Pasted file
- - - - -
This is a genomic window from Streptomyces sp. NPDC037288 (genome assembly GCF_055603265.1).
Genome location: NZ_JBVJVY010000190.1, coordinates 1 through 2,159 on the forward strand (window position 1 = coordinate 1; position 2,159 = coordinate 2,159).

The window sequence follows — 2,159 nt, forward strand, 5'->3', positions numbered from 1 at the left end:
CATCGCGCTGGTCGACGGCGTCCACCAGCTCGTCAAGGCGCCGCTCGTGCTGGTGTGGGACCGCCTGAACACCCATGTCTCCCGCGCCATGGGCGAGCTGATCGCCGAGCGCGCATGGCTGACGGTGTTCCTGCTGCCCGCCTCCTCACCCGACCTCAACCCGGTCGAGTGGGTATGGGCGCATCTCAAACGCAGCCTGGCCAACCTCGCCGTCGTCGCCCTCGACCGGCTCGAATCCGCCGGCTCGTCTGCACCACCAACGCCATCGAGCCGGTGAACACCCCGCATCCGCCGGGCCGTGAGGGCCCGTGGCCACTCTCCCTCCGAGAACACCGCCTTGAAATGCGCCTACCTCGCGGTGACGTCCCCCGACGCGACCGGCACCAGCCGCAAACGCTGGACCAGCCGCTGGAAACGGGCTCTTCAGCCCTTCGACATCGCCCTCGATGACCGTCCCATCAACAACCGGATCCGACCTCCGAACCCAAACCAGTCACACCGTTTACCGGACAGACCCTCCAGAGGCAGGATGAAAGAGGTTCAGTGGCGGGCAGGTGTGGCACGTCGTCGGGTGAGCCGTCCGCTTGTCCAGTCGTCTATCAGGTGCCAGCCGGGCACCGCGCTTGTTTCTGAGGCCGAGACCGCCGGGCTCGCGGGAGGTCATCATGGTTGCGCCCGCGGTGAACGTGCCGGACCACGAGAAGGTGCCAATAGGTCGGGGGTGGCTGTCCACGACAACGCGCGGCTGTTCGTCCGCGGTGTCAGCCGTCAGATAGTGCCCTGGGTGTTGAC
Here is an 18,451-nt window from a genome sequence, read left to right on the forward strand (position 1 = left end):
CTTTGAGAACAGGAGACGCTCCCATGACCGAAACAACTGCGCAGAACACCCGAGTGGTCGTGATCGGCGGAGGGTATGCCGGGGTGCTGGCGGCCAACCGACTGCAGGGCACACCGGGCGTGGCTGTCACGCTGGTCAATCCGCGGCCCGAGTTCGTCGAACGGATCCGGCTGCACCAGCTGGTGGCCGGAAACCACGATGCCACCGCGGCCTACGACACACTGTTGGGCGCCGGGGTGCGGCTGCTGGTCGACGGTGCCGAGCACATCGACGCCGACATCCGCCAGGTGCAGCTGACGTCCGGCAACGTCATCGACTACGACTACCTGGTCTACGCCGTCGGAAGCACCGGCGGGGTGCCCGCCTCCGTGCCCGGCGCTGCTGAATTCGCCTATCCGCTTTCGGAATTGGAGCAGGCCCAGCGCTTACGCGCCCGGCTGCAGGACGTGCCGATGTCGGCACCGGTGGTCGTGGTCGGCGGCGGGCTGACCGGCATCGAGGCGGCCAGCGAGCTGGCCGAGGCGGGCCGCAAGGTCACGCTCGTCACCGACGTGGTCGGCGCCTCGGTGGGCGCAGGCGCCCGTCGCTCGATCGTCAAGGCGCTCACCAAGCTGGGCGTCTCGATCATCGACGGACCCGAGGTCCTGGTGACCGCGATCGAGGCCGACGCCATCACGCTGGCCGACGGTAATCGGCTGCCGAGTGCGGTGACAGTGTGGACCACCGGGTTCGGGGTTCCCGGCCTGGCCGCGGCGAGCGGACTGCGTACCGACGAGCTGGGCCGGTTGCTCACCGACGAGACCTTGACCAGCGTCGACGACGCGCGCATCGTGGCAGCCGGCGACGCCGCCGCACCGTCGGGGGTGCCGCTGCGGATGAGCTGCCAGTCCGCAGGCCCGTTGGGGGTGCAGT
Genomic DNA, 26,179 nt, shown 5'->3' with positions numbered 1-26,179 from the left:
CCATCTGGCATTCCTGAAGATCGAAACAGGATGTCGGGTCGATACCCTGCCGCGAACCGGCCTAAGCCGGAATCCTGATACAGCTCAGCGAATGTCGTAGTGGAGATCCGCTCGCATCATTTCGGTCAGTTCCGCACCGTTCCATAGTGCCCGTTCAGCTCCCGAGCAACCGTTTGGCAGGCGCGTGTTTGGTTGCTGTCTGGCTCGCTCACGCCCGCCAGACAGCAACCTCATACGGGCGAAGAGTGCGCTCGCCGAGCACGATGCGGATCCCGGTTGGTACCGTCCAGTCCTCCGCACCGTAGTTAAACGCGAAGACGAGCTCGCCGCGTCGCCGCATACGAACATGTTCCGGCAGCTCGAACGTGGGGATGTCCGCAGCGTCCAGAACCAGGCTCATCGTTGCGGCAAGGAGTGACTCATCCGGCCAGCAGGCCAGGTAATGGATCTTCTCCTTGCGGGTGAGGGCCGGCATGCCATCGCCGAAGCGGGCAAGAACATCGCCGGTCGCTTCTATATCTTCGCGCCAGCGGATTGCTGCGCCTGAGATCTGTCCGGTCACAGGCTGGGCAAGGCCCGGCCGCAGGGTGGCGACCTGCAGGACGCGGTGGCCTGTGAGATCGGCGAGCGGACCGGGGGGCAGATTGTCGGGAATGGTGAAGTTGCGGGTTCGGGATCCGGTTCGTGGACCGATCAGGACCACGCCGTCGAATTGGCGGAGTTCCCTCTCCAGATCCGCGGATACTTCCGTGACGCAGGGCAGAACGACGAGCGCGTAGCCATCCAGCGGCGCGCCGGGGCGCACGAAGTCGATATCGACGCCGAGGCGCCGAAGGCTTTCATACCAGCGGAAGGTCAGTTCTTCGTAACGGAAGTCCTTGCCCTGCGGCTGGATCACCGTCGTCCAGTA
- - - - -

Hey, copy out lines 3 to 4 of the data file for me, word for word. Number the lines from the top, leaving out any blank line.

The window sequence follows — 2,159 nt, forward strand, 5'->3', positions numbered from 1 at the left end:
CATCGCGCTGGTCGACGGCGTCCACCAGCTCGTCAAGGCGCCGCTCGTGCTGGTGTGGGACCGCCTGAACACCCATGTCTCCCGCGCCATGGGCGAGCTGATCGCCGAGCGCGCATGGCTGACGGTGTTCCTGCTGCCCGCCTCCTCACCCGACCTCAACCCGGTCGAGTGGGTATGGGCGCATCTCAAACGCAGCCTGGCCAACCTCGCCGTCGTCGCCCTCGACCGGCTCGAATCCGCCGGCTCGTCTGCACCACCAACGCCATCGAGCCGGTGAACACCCCGCATCCGCCGGGCCGTGAGGGCCCGTGGCCACTCTCCCTCCGAGAACACCGCCTTGAAATGCGCCTACCTCGCGGTGACGTCCCCCGACGCGACCGGCACCAGCCGCAAACGCTGGACCAGCCGCTGGAAACGGGCTCTTCAGCCCTTCGACATCGCCCTCGATGACCGTCCCATCAACAACCGGATCCGACCTCCGAACCCAAACCAGTCACACCGTTTACCGGACAGACCCTCCAGAGGCAGGATGAAAGAGGTTCAGTGGCGGGCAGGTGTGGCACGTCGTCGGGTGAGCCGTCCGCTTGTCCAGTCGTCTATCAGGTGCCAGCCGGGCACCGCGCTTGTTTCTGAGGCCGAGACCGCCGGGCTCGCGGGAGGTCATCATGGTTGCGCCCGCGGTGAACGTGCCGGACCACGAGAAGGTGCCAATAGGTCGGGGGTGGCTGTCCACGACAACGCGCGGCTGTTCGTCCGCGGTGTCAGCCGTCAGATAGTGCCCTGGGTGTTGAC